Close to medieval representations of Germanic rulers of the Ottonian dynasty (but the critic of the Mercure from France spoke of Dagobert!), the painting of Ingres breaks with all the traditional representations of sovereigns, since Titian and Van Dyck. The image he gives of Napoleon is that of a kind of god, a true Byzantine Christ Pantocrator, totally disembodied.

Gerard's painting

As in the previous painting, Napoleon wears for the coronation the great emperor's costume, designed by Isabey and Percier. The embroidery combines branches of olive, oak and laurel intertwined and encircling the number N of the Emperor. The long white satin dress is embroidered with gold, the collar is in lace. The imperial insignia are the work of Biennais. Napoleon, crowned with golden laurels (

a sheet is kept in Fontainebleau

) wears the large collar of the Legion of Honor and holds the scepter in his right hand. Finally, he wears the coronation sword encrusted with diamonds (the Regent appears on the shell). The hand and the globe of justice are placed on the cushion visible in the background. The throne, the platform, the crimson velvet revive the pomp of the Ancien Régime and recall, although modernized by more sober neoclassical fashion, the pageantry of the

portrait of Louis XIV by Rigaud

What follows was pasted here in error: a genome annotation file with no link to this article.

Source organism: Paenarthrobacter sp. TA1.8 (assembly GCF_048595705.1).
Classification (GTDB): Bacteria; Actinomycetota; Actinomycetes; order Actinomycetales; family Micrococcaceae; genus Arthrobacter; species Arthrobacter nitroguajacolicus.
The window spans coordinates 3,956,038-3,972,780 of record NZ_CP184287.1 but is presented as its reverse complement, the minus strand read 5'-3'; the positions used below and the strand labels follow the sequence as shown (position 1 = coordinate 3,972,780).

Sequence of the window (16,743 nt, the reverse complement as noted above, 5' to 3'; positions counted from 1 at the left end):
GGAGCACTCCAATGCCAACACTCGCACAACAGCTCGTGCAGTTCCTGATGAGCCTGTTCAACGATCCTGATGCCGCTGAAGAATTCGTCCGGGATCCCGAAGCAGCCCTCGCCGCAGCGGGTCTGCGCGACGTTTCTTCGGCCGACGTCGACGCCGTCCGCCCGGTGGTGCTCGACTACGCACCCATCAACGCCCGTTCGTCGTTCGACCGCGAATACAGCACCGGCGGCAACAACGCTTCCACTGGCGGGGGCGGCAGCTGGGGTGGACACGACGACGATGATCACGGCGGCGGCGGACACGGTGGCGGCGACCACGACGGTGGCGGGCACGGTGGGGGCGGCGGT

(Louvre Museum).

Compared to Ingres’s painting, Napoleon is real here. He is certainly solemn, in imperial attire, but, if he looks at the viewer, he does not seem to be staring at them with that strange disembodied gaze. Rather, he imposes himself on him in all his new dignity. The balance between the sacred and the real is perfectly respected by Gérard.

Lefèvre's painting

Commissioned later than the previous two, in 1811, Lefèvre's painting was intended for the legislative body. The artist paints Napoleon in a pose hardly different from that chosen by Gérard. However, as with the portrait in coronation costume, it seems that Lefèvre worked after a mannequin, which gives the sovereign a somewhat stiff attitude. As a result, the Emperor no longer possesses the noble solemnity of the portrait of Gerard. He seems a little wrapped up in his clothes, and it is ultimately the man more than the sovereign that Lefèvre has clothed in imperial symbols.